When in Rome review

The typical romantic comedy story line never seems to change. A work-obsessed woman who claims she has no interest in love messes with fate and suddenly finds the “perfect guy” while being seemingly struck by love. She encounters a few bumps in the road that are supposed to make us laugh. As usual it fails, but this repetition is making romantic comedies quite painful. When in Rome serves as yet another example of the quality movies have deteriorated to…

Beth, played by Kristen Bell, is an ambitious woman whose sister Joan, played by Alexis Dziena, finds the love of her life in Rome. The family throws a huge wedding as Beth doesn’t want to see her younger sister get married before her, blah blah blah. The jealous main character isn’t happy with his/her life and magically, just like that, life improves greatly for our protagonist. Beth steals four coins from Rome’s “fountain of love” and is instantly loved by four mysterious men. All at the same time, she falls for a man named Nick, played by Josh Duhamel, who she met at her sister’s wedding in Rome and who coincidentally lives near Beth in New York as well.

Beth spends the next few weeks back at her job in the Guggenheim museum avoiding her new suitors and trying to rid herself of them. Meanwhile, Beth and Nick get closer and closer, and I think it’s pretty clear what happens at the end. Go see any other recent romantic comedy and you can easily piece together When in Rome’s plot without setting foot in the theater.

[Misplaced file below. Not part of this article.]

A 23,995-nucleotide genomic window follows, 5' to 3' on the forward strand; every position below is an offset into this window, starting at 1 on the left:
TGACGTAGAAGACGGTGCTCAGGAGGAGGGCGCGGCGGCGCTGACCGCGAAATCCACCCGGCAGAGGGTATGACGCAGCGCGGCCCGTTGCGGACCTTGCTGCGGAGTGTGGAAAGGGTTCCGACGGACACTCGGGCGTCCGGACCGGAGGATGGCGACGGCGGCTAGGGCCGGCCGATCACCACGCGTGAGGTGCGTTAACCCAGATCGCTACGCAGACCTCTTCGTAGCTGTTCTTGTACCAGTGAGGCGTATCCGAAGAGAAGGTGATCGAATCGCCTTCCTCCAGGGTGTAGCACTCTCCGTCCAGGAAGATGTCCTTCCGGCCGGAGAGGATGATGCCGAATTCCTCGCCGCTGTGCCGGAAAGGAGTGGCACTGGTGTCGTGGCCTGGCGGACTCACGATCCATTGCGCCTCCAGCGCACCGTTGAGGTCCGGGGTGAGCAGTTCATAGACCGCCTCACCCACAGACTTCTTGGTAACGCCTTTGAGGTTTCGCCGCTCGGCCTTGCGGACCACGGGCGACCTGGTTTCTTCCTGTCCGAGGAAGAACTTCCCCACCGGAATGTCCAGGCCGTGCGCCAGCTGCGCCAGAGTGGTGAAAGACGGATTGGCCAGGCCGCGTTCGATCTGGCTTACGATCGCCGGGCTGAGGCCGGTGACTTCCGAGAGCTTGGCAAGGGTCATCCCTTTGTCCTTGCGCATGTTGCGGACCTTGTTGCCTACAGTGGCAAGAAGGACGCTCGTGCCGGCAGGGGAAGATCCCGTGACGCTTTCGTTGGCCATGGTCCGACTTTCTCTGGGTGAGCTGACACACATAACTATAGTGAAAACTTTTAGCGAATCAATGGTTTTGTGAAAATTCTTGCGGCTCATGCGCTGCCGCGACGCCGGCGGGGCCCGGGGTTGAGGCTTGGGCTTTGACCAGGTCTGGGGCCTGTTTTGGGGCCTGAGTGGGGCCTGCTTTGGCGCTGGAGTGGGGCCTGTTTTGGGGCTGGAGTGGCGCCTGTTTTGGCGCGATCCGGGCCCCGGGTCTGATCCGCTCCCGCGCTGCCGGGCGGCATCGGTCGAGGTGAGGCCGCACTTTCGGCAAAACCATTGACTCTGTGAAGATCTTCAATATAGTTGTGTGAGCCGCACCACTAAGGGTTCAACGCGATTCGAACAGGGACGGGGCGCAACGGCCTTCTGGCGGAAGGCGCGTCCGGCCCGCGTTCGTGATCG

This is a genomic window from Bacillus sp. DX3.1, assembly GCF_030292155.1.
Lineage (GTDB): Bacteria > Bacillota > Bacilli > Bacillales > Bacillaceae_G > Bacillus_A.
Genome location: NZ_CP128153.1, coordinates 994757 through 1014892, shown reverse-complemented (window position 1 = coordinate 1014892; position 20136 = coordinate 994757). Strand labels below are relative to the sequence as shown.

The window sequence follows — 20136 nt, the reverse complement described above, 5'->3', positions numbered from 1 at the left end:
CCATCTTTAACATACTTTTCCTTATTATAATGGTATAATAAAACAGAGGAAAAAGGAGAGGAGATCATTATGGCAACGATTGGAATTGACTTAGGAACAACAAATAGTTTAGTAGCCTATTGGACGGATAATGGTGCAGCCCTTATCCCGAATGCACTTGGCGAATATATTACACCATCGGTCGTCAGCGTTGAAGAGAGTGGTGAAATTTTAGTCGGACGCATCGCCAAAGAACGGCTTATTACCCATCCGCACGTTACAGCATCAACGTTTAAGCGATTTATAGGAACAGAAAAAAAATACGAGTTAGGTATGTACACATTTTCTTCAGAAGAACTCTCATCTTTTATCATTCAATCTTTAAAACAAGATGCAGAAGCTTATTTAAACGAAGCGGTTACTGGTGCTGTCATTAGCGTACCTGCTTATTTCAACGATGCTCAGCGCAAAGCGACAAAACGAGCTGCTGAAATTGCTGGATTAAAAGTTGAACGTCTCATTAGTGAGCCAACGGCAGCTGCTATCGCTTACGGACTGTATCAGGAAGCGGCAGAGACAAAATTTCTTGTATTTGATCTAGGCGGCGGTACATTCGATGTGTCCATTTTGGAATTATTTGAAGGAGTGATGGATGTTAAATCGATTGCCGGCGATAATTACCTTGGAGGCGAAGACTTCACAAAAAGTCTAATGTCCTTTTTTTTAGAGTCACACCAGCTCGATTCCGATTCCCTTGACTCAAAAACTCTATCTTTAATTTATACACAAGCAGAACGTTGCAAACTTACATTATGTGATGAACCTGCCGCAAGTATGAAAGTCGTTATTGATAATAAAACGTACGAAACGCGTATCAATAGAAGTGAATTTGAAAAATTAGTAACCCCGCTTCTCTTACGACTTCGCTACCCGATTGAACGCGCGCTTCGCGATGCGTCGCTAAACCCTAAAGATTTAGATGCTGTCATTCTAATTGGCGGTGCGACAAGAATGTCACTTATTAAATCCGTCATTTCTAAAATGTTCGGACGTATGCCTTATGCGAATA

From the very beginning, the movie’s plot seems extremely predictable and unreal. The movie lacks any moments of pure gut-wrenching comedy and instead was filled to the brim with cheap gags. A chuckle here and there is supposed to accompany an adventure movie like Harry Potter, not a romance comedy. As with most romantic comedies, the cheesiness is too much to handle and a predictable ending never helps. All you’ll get from seeing When in Rome is a (singular) laugh, a really cheesy plot and a terrible movie to warn your friends about.


Rating: 0.5 out of 4 stars